Wednesday, April 8, 2015

Mild Hack for Unit Testing the Run Method of an Angular Module

In Angular 1.x, the run() method of a module behaves similar to the main method or constructor method concept found in other languages:  it's a method that runs as soon as all of the dependencies have been resovled and the module has been configured.

Because of this, even if you use run() to execute a named method that can be called separately in your unit test, the code in that method gets executed during the process of instantiating the module to use in your tests.  That makes it difficult to do any testing that compares the state of data prior to running the method or tests that require mocking dependencies and dependency behavior inside of the method.

So when I ran into this problem, I came up with a mild "hack" to work around the immediate execution of the run() method.  I made the execution of the code inside my run method dependent on the value of a Boolean constant:

angular.module( 'mainModule', [] )
    .constant( 'executeRunMethod', true )
    .run( runMethod );

function runMethod( $rootScope, authService, executeRunMethod ) {
    if ( executeRunMethod ) {
        //Execute the code as expected

runMethod.$inject = [ '$rootScope', 'authService', 'executeRunMethod' ];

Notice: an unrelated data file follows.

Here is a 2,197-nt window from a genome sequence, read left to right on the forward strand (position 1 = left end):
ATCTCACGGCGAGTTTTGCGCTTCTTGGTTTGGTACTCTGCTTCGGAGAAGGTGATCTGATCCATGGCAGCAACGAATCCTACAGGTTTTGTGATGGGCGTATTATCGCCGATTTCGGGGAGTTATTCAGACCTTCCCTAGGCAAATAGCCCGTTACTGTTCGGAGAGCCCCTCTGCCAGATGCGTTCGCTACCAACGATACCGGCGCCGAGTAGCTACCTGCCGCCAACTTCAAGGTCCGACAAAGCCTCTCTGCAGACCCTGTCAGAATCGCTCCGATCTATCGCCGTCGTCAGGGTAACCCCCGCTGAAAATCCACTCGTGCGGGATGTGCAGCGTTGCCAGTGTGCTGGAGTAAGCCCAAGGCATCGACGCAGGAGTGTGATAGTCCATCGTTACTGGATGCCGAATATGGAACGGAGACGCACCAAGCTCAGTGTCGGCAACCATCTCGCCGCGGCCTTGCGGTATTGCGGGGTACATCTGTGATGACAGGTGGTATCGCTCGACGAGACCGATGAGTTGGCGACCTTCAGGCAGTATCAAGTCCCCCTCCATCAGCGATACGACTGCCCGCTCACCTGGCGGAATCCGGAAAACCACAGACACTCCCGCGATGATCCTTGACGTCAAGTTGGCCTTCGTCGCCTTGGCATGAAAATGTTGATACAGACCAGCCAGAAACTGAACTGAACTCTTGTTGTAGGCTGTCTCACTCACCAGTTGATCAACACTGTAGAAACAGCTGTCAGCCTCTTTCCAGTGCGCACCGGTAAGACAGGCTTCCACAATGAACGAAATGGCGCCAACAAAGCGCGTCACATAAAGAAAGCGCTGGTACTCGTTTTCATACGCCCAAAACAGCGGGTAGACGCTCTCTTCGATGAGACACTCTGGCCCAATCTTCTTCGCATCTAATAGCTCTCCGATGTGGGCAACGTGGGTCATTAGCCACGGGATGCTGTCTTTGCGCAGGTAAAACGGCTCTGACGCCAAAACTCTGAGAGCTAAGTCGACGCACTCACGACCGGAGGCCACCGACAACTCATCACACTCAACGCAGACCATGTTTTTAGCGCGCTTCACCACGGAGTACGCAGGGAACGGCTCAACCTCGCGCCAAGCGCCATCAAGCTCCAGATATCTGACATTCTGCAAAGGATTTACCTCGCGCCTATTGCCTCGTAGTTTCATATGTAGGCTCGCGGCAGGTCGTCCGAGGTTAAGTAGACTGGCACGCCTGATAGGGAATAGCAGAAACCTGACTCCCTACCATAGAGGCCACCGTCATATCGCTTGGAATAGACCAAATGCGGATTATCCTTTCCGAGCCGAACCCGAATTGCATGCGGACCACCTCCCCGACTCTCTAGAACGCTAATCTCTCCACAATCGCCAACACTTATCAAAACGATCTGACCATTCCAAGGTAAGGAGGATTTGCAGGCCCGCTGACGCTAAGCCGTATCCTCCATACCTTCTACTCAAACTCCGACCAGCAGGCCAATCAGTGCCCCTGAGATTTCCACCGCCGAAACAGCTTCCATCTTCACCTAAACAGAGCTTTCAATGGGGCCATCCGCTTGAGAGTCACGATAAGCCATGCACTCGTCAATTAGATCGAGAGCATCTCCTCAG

With the executeRunMethod constant set to true, the runMethod() code executes via run() once the module is wired up as expected, so everything "runs" normally.

In my unit test however, I can override the executeRunMethod constant during the process of instantiating the module, setting it to false, effectively preventing the run() method from executing.

'use strict';

describe( 'mainModule', function () {
    var $rootScope,

    beforeEach( function () {

        module( 'mainModule', function ( $provide ) {
            // The executeRunMethod constant is overridden to be false
            $provide.constant( 'executeRunMethod', false );
        } );

        inject( function ( $injector ) {
            $rootScope = $injector.get( '$rootScope' );
            mockAuthService = { requestUser: function() {} };
        } );


Later in the test file, I can test the runMethod directly, passing in the needed arguments, including a "true" instance of the executeRunMethod argument allowing the code to be executed:

describe( 'the runMethod function', function() {

        var executeRunMethod = true;

        it( 'performs the expected action', function () {

            runMethod( $rootScope, mockAuthService, executeRunMethod );

            expect( result ).toEqual( expectation );

So this arrangement lets me test the code used by the module run() method just as if it was a normal method.